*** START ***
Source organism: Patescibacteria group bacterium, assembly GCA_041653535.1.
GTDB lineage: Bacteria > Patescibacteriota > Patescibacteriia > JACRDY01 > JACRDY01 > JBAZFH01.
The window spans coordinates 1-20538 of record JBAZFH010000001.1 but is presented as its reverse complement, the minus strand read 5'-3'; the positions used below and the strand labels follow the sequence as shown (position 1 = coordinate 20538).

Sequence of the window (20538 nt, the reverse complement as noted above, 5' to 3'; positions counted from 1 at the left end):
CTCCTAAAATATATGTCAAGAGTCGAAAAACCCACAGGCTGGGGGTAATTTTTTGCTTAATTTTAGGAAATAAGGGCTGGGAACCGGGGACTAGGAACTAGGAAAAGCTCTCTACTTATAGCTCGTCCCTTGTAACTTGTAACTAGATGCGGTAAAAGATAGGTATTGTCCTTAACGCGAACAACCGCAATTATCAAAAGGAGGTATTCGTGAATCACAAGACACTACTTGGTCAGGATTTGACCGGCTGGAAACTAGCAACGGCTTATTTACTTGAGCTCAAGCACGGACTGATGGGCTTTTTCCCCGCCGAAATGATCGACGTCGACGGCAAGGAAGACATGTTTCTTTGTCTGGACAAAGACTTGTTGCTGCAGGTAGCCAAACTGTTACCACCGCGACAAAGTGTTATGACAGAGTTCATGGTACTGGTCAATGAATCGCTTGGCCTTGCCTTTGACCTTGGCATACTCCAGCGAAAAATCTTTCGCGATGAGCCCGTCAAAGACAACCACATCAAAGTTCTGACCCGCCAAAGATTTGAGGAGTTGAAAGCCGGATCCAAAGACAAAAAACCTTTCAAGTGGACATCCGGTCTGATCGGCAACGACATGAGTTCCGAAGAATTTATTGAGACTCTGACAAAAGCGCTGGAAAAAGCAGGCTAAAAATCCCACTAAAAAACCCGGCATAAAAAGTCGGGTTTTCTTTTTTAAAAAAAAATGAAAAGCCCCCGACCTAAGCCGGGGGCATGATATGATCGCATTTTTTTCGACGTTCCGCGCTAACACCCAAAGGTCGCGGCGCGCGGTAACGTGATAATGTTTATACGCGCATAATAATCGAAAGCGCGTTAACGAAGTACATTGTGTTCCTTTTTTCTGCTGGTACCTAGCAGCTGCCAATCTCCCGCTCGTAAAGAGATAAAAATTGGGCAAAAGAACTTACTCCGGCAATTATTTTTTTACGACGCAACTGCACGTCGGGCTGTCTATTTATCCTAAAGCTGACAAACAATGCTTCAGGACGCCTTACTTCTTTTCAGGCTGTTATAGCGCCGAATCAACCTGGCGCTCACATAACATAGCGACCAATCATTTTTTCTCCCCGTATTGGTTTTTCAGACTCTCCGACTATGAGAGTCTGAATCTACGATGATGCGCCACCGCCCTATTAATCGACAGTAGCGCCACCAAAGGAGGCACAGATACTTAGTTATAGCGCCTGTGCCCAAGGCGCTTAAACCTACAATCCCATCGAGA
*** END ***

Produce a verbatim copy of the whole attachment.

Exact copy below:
Source organism: Patescibacteria group bacterium, assembly GCA_041653535.1.
GTDB lineage: Bacteria > Patescibacteriota > Patescibacteriia > JACRDY01 > JACRDY01 > JBAZFH01.
The window spans coordinates 1-20538 of record JBAZFH010000001.1 but is presented as its reverse complement, the minus strand read 5'-3'; the positions used below and the strand labels follow the sequence as shown (position 1 = coordinate 20538).

Sequence of the window (20538 nt, the reverse complement as noted above, 5' to 3'; positions counted from 1 at the left end):
CTCCTAAAATATATGTCAAGAGTCGAAAAACCCACAGGCTGGGGGTAATTTTTTGCTTAATTTTAGGAAATAAGGGCTGGGAACCGGGGACTAGGAACTAGGAAAAGCTCTCTACTTATAGCTCGTCCCTTGTAACTTGTAACTAGATGCGGTAAAAGATAGGTATTGTCCTTAACGCGAACAACCGCAATTATCAAAAGGAGGTATTCGTGAATCACAAGACACTACTTGGTCAGGATTTGACCGGCTGGAAACTAGCAACGGCTTATTTACTTGAGCTCAAGCACGGACTGATGGGCTTTTTCCCCGCCGAAATGATCGACGTCGACGGCAAGGAAGACATGTTTCTTTGTCTGGACAAAGACTTGTTGCTGCAGGTAGCCAAACTGTTACCACCGCGACAAAGTGTTATGACAGAGTTCATGGTACTGGTCAATGAATCGCTTGGCCTTGCCTTTGACCTTGGCATACTCCAGCGAAAAATCTTTCGCGATGAGCCCGTCAAAGACAACCACATCAAAGTTCTGACCCGCCAAAGATTTGAGGAGTTGAAAGCCGGATCCAAAGACAAAAAACCTTTCAAGTGGACATCCGGTCTGATCGGCAACGACATGAGTTCCGAAGAATTTATTGAGACTCTGACAAAAGCGCTGGAAAAAGCAGGCTAAAAATCCCACTAAAAAACCCGGCATAAAAAGTCGGGTTTTCTTTTTTAAAAAAAAATGAAAAGCCCCCGACCTAAGCCGGGGGCATGATATGATCGCATTTTTTTCGACGTTCCGCGCTAACACCCAAAGGTCGCGGCGCGCGGTAACGTGATAATGTTTATACGCGCATAATAATCGAAAGCGCGTTAACGAAGTACATTGTGTTCCTTTTTTCTGCTGGTACCTAGCAGCTGCCAATCTCCCGCTCGTAAAGAGATAAAAATTGGGCAAAAGAACTTACTCCGGCAATTATTTTTTTACGACGCAACTGCACGTCGGGCTGTCTATTTATCCTAAAGCTGACAAACAATGCTTCAGGACGCCTTACTTCTTTTCAGGCTGTTATAGCGCCGAATCAACCTGGCGCTCACATAACATAGCGACCAATCATTTTTTCTCCCCGTATTGGTTTTTCAGACTCTCCGACTATGAGAGTCTGAATCTACGATGATGCGCCACCGCCCTATTAATCGACAGTAGCGCCACCAAAGGAGGCACAGATACTTAGTTATAGCGCCTGTGCCCAAGGCGCTTAAACCTACAATCCCATCGAGA